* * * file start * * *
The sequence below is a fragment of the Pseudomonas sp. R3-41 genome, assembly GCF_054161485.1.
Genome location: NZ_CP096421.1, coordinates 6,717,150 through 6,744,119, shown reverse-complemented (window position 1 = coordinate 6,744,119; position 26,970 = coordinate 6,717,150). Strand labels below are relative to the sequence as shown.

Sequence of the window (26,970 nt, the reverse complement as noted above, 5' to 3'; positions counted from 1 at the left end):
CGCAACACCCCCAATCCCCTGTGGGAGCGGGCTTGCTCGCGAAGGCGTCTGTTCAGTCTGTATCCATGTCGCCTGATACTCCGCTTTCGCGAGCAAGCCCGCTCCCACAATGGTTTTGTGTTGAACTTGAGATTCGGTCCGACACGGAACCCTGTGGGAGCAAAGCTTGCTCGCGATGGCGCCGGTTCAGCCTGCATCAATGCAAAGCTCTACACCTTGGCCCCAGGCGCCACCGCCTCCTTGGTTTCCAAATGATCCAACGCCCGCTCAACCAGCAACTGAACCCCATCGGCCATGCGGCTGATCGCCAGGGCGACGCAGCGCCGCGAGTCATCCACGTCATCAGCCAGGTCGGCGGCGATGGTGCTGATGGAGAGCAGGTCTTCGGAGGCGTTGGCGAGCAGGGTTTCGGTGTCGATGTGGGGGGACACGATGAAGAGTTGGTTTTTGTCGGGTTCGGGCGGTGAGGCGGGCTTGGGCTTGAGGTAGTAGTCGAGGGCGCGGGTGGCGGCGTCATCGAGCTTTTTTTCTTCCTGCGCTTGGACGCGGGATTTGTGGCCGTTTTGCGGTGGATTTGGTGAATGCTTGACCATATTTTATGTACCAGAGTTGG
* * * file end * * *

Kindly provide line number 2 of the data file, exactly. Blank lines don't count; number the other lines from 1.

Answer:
Genome location: NZ_CP096421.1, coordinates 6,717,150 through 6,744,119, shown reverse-complemented (window position 1 = coordinate 6,744,119; position 26,970 = coordinate 6,717,150). Strand labels below are relative to the sequence as shown.